Nevada rose watercolour sketch

I’ve done this sketch on the back of an old painting, so it’s on decent paper. I wanted to try out the subject in a loose way. Doing this has made me look at the form of the flowers, helped me to decide whether to mask out the stamens (yes), and to check out the composition, and made me really look hard at the colours within the shadows. The jury’s still out as to what to do with the top right hand side background, whether to leave it emptier with less detail.

It would be great if you would tell me what you think. Feedback! An artist without feedback is like an egg without salt, or a kiss without a moustache (to misquote Guy de Maupassant…oh you get your culture here too, you know!) Speak to me people! I’d love you to leave a comment.

Nevada Rose continued…

Found out today that this is called Nevada Rose. Have been working with acrylic inks, non permanent pen and watercolour pencils to study the subject further. Here are my efforts. I like working with acrylic ink and drawing with the pipette, mostly because I haven’t got any other suitable implement apart from a brush. But I like the variety of thicknesses of marks you get with it. Tried some water droplets as one of the photos I was working from had some on the flowers and stalks. Now I have traced the design from my freehand tonal drawing on to watercolour paper and am looking forward to having a go.

Toning up…

Here’s the first exploratory tonal sketch for the roses. By doing this I found out more about where the light falls on the blooms and also started to work out which leaves would be highlighted in detail and which would be simple shapes in the background. The arrangement is just about ok as it is I think. That’s something I tend to do without thinking…find a composition with the camera when I first take the photo. Now on to ink and pencils to find out more…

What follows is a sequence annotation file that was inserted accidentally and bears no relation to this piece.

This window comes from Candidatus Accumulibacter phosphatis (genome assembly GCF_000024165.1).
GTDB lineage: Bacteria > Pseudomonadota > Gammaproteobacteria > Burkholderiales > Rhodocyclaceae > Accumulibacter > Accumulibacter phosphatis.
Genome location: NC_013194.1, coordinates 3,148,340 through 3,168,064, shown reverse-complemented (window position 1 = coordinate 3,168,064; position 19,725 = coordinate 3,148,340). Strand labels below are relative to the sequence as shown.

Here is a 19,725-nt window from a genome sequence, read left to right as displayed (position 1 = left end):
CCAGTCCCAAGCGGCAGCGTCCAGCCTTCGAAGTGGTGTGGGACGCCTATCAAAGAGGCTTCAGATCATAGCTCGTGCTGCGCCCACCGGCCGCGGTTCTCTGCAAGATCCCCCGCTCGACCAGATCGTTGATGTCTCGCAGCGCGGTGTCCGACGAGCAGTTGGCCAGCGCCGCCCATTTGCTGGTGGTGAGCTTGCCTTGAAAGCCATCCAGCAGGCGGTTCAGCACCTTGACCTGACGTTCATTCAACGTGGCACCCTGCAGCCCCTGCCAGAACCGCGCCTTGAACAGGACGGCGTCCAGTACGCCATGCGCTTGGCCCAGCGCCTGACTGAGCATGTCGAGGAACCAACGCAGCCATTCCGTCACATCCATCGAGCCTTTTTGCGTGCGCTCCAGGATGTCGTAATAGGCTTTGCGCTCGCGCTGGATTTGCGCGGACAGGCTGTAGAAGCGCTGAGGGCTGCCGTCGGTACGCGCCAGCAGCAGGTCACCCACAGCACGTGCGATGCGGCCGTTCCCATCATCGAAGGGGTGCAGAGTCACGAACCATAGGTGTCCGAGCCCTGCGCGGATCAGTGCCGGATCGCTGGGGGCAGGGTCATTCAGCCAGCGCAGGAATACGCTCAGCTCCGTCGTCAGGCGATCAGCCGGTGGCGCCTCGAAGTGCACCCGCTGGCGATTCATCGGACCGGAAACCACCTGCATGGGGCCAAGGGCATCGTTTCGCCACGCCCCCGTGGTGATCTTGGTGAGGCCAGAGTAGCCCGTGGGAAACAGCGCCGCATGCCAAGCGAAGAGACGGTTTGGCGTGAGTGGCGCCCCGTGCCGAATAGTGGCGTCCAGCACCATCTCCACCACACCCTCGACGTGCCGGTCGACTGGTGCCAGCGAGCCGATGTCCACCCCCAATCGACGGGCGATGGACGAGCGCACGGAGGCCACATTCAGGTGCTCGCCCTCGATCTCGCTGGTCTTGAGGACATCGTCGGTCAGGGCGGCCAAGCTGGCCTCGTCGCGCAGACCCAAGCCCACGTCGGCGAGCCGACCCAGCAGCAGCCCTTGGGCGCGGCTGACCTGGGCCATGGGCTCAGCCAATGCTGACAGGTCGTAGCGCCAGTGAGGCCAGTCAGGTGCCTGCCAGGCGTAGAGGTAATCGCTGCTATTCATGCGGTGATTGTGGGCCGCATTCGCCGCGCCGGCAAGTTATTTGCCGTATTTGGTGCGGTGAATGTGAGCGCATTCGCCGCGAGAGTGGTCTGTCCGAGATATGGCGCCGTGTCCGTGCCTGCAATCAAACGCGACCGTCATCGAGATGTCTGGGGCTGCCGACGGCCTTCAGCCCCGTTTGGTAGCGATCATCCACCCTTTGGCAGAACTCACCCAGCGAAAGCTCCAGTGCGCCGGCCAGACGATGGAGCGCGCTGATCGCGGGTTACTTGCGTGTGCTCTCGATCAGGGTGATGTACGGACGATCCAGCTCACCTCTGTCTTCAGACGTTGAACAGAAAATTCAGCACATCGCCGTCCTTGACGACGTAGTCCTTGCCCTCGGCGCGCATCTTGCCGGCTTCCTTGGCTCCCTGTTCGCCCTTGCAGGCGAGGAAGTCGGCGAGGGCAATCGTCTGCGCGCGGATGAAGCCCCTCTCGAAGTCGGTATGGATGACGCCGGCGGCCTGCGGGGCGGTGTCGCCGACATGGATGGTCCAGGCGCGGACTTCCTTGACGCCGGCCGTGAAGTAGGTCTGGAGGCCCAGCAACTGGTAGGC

Looseness is all

You remember I was going to do a loose version of the Iceland poppies? It didn’t happen. Something told me it wasn’t going to work when I found myself with gritted teeth willing myself to be loose! You can get too immersed in this business. So I found a solution yesterday. Retail therapy! Yay! Going to a wedding soon, needed to buy an outfit, and it was great to just think about inconsequential nonsense for a day.

As far as the art is concerned there is no substitute for hard work, studying the subject, sketching out ideas, getting to know your way round the thing. When you set out to produce something cheaply without first putting an honest amount of effort in, it is doomed to fail. Trust me, I know!
Would love to hear your comments….
Here is a photo I took in my friend’s garden of some luscious sunlit roses which has inspired me. I’m going to work my way round the subject and see if I can communicate that enthusiasm. If I don’t come up with a painting, I will still have the sketches and studies to show for my efforts. I will use ink, try and do a sketch without drawing first, perhaps use watercolour pencils. We’ll see. Watch this space.

Preparing for a workshop

Off to Cutthorpe Art Group near Chesterfield tomorrow. We’re going to have a look at this version of the Devon door, the photo of which has such a lovely shadow over it. It’s quite a straightforward subject and you can make it as loose or as detailed as you like. But the main area of interest is how the light is falling from the top left and delineating the stonework in the wall. I always like cast shadows and there is a lovely effect over the door and house wall and also bottom right where the nasturtiums are casting shadow over the wall.

I’ve been putting some more images on Flickr annmortimerart so why don’t you go over and have a look?